Attorneys Must Advise Clients How Guilty Pleas Will Impact Other Legal Issues
Originally from Honduras, Jose Padilla had been living as a legal citizen in the United States for decades when he was arrested for marijuana trafficking. His attorney at the time told him that if he pled guilty in exchange for a dropped charge, he would not have to worry about his immigration status. This was incorrect. After sentencing, Padilla brought a claim to erase the conviction, as his attorney had provided him with false information and violated his Sixth Amendment rights. Padilla claimed he would have gone to trial if he had known he would be deported. The case went to the Supreme Court, which held that an attorney has an obligation to advise clients on how a guilty plea will affect a person’s immigration status.
This is a change from previous law in some states. In fact, just two days before the Supreme Court opinion, a Maryland Court of Appeals opinion held the exact opposite – that an attorney had no obligation to advise a criminal defendant about his or her immigration status as it related to a drug conviction, since it was a collateral issue. The Padilla case made that a short-lived law.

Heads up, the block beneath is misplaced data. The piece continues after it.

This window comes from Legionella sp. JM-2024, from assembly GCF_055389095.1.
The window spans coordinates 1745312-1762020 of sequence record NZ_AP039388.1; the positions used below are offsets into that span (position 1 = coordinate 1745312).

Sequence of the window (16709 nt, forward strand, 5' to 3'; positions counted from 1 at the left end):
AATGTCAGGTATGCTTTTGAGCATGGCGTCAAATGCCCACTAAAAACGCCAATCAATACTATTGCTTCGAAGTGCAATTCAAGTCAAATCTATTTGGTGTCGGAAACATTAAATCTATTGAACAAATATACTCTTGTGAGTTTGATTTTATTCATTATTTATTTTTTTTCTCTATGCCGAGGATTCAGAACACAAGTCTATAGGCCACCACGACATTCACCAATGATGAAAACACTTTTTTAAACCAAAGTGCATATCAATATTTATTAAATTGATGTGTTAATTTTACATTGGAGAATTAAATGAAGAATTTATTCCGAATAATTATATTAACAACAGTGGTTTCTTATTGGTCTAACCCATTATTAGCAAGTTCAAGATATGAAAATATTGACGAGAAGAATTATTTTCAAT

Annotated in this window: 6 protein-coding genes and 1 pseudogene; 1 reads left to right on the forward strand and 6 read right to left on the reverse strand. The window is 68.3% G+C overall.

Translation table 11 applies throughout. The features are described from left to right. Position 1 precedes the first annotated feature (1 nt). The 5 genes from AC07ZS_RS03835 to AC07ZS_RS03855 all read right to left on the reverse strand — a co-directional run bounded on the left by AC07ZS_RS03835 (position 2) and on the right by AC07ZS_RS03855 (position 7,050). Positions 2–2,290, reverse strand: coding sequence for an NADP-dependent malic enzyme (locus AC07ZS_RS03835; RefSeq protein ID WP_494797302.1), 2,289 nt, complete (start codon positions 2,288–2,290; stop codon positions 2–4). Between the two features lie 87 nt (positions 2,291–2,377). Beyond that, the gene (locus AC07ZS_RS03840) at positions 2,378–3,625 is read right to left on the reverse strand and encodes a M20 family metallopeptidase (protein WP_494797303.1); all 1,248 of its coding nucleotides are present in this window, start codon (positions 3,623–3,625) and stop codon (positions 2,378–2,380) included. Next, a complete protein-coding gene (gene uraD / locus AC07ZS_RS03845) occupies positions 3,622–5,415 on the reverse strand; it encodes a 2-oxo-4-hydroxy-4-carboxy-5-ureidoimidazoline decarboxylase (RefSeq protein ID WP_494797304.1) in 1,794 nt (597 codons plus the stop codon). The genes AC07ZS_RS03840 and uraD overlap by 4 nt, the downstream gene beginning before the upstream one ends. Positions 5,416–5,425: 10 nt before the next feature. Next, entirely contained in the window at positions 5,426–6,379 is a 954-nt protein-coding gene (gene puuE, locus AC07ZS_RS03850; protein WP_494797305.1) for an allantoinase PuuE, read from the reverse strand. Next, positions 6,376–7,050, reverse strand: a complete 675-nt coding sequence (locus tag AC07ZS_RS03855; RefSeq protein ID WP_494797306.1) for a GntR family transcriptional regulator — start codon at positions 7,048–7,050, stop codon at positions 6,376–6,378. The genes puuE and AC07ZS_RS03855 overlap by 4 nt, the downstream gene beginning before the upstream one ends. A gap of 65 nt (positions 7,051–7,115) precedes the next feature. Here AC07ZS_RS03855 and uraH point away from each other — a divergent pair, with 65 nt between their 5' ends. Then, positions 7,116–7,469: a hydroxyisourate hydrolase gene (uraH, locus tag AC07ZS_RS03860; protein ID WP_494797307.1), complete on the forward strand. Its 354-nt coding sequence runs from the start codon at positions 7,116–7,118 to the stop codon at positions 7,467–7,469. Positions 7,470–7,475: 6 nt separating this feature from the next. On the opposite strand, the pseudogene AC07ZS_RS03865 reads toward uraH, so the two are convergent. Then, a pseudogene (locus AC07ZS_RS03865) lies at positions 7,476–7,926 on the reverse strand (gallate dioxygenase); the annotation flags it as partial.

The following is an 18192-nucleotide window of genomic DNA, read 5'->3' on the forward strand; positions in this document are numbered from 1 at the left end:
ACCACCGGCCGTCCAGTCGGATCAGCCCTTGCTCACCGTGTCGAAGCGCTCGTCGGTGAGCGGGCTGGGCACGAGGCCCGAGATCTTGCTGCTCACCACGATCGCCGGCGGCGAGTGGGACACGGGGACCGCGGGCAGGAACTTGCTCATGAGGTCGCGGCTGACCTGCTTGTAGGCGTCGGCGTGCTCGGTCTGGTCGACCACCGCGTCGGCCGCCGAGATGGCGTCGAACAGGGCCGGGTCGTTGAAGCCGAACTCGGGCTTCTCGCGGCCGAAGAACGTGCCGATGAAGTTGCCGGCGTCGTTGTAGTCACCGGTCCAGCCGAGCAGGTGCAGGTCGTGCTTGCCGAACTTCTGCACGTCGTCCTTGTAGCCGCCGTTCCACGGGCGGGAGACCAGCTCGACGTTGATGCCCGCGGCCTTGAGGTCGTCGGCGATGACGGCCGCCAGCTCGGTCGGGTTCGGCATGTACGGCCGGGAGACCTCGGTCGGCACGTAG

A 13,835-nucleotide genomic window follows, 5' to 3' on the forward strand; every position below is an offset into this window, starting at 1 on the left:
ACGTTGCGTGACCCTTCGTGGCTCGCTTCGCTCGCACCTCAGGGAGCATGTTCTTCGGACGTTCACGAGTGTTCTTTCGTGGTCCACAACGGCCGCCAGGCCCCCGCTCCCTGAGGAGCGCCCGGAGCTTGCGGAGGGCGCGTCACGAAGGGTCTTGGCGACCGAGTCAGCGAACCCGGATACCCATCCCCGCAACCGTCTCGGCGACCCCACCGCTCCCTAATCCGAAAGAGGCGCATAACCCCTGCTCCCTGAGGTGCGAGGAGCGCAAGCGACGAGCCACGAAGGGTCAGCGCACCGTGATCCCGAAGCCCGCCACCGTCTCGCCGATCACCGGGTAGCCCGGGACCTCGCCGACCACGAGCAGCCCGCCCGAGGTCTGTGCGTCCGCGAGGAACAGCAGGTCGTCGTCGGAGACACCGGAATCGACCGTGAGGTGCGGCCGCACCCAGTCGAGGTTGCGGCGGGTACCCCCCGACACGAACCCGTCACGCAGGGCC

Last February, the Maryland Court of Special Appeals held that Padilla was not retroactive, meaning that those convicted pre- Padilla cannot bring a claim to have their own convictions vacated. However, moving forward criminal defense attorneys must advise clients on how their immigration status will be affected by a conviction or guilty plea.
Some courts are applying the Padilla legal standard to issues besides criminal law and sentencing. For example, in Alaska an appeals court granted post-conviction relief when an attorney incorrectly told a client that a plea of no-contest (a guilty plea) would not be used against him in a related civil suit.
Other states have used Padilla to allow post-conviction relief for legal matters ranging from employment to child custody and housing. To better help criminal defense attorneys comply with emerging laws, the American Bar Association recently created a task force to look at Padilla case and its ramifications for criminal defense attorneys.
Speak to an Experienced Criminal Defense Attorney
If you have been charged with a crime, the Padilla opinion highlights the need to find an experienced criminal defense attorney who will look out for your best interests and protect your Constitutional rights.